A potentially useful, though often misunderstood feature of the Import screen, is the Make a Second Copy To checkbox located in the File Handling panel. The useful part is the automated copying of the memory card to a second drive. The misunderstood part is that some people think it’s a long-term backup solution (and it’s not).



The reason for its existence is to provide a means to make a backup of your memory card at the same moment you’re copying your photos to your primary working storage location. This gives you peace of mind to format your memory card knowing that you have (at least) two other copies of those photos on two different drives. In my case, I have my working photos stored on an external drive (this the location chosen in the Destination panel) and I configured the second copy to go to my internal drive.

However, the Make a Second Copy To function is only meant to be a short-term solution to fill the gap in time until these new photos are included in your regular full system backup process.

Maybe you use something like Time Machine, or an online backup service (slow, but automated), or a product like SuperDuper (Mac) or ViceVersa Pro (Win) to clone the data from one drive to another as part of your long-term backup of all the important data on your system. Whatever you use (and I hope you use something!), it takes time for the backup to complete, and this second copy created at import is just a tiny bit of insurance that you hopefully will never need. Once your new photos are included in your full system backup, that second copy made during import is considerably less useful, and likely just a waste of disk space.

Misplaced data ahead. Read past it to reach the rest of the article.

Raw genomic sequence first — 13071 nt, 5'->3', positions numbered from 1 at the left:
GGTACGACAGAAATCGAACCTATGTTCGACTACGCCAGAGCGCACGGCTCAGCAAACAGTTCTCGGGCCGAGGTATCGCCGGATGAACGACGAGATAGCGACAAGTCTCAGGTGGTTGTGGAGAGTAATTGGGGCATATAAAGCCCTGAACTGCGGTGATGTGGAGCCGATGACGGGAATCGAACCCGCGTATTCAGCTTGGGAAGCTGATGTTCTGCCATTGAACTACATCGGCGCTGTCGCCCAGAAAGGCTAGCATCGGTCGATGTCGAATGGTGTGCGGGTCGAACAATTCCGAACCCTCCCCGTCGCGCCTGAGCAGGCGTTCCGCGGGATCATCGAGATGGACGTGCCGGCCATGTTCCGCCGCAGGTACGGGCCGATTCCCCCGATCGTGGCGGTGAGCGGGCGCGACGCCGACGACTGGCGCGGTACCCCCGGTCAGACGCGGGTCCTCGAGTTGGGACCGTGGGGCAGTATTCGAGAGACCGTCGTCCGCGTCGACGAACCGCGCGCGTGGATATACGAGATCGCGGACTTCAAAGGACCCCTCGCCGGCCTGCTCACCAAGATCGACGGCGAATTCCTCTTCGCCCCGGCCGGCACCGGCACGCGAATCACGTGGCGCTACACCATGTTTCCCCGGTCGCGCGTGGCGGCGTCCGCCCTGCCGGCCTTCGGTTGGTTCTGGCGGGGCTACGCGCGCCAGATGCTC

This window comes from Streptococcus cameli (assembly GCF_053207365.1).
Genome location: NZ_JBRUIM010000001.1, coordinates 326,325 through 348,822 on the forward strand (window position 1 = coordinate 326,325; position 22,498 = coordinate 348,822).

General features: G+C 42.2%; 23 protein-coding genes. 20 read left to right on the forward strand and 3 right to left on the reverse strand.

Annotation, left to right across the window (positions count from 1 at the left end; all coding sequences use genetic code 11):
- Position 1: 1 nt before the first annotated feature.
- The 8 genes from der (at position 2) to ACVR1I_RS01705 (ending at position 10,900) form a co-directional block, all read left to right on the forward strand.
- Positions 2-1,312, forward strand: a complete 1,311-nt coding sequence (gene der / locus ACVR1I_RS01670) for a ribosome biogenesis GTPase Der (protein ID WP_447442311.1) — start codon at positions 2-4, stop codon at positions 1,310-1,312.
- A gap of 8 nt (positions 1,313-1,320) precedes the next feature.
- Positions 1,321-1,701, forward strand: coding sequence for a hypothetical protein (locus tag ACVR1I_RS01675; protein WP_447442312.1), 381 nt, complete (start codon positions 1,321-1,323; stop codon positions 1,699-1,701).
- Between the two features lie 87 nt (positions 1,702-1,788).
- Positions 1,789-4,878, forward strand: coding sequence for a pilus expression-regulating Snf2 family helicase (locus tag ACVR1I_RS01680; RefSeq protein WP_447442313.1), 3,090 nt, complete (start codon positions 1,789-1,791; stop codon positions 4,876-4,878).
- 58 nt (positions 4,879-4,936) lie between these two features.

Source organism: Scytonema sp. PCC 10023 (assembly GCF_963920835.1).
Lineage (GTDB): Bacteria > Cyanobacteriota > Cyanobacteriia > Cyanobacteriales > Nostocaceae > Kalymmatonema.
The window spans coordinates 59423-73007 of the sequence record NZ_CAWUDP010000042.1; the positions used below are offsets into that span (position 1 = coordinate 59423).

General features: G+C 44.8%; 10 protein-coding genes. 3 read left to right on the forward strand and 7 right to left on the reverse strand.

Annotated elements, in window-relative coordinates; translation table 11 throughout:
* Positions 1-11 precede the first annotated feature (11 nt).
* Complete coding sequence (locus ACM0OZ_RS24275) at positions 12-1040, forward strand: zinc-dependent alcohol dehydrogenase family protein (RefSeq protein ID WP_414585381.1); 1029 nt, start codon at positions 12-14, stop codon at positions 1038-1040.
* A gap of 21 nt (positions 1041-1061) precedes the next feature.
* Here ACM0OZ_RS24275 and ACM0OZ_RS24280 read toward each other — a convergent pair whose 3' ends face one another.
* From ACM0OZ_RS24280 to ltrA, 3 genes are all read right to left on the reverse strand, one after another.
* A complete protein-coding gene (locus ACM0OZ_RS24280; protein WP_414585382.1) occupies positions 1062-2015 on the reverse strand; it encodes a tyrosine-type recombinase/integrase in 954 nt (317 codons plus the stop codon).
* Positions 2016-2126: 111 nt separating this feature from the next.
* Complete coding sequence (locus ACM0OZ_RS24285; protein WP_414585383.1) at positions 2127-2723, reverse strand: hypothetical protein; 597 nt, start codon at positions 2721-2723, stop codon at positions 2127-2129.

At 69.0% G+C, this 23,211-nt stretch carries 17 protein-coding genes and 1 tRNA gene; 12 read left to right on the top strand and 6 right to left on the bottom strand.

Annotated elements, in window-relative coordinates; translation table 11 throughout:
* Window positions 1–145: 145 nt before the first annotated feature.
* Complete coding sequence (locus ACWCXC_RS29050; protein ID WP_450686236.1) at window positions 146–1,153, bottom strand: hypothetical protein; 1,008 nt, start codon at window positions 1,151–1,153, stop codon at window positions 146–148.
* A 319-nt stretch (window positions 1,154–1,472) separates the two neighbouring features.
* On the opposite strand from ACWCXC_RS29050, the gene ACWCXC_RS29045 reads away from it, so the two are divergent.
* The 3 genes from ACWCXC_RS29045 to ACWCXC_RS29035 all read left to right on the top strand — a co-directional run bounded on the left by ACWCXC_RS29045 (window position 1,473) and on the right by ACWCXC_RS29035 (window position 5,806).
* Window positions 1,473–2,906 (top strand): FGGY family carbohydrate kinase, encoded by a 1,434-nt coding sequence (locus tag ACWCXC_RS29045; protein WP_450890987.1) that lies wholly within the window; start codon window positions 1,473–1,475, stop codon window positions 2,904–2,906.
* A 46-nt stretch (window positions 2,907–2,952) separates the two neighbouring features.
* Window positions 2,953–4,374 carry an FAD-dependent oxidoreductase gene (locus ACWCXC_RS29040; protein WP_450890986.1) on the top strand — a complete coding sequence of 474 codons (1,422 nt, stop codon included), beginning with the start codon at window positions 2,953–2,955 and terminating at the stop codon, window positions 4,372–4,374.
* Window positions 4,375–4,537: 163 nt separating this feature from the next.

Why a waste of space? Well, the reason you have a full system backup is not only to protect your data, but also to make it as simple as possible to recover from data loss by having it be a mirror copy of your most recent changes. Since the second copy made by Lightroom is only a backup of the memory card, it’s fixed in time (the past), and it’s not going to be in-sync with the changes you may have made to those photos over time.

If you look at the folder where the second copy is saved, you’ll see that a folder was created and named for the day the import happened  (“Imported on Day of Week, Month, Day, Year”), and inside that folder will be a copy of every imported photo from the memory card. If you’d been working on photos for some period of time, and you lost them all, would you go back to the memory card or a mirror copy of the most recent changes? The most recent, right? Of course, if you didn’t have a recent backup you’d be glad for the memory card, but having an automated frequent backup process is the way to go.



Once that import is complete, Lightroom will never again touch that folder or its contents. If you used the Copy option on Import and renamed your photos as part of the import process, then the second copies should have been renamed the same way as your working photos. If you used the Copy as DNG option, however, then the second copies are not converted to DNG, and (for reasons I don’t know) they aren’t renamed either.

After import, you most likely will delete some of the photos from a given shoot, but this will never be reflected back to the second copy folder. You’re likely at some point to make iterative copies by sending them to Photoshop for additional editing, and these new versions will never appear in the second copy folder. You may even choose to rename a set of photos after import, and, you guessed it, those naming changes will not be reflected back to that second copy created by Lightroom at import. All of these changes, modifications, and additions are included in your full system backup, and it’s that full system backup that you’ll turn to in times of data loss because it’s the one that’s most up to date with the work you’ve been doing. Right?

The window for falling back on the “Make a Second Copy” photos is (hopefully) very small—the time between import and your full system backup being complete. After that time has passed, I delete the second copy made by Lightroom and free up that space for the next import.

In truth, I rarely use the Make a Second Copy To function, and instead either manually trigger my full system backup to run, wait to format my memory cards until the next day, or use a portable backup drive (I still have an old Epson P7000 drive I use when traveling). What you use is up to you, but it’s important to understand the limitations of the Make a Second Copy option so that it’s not your only backup copy of your photos.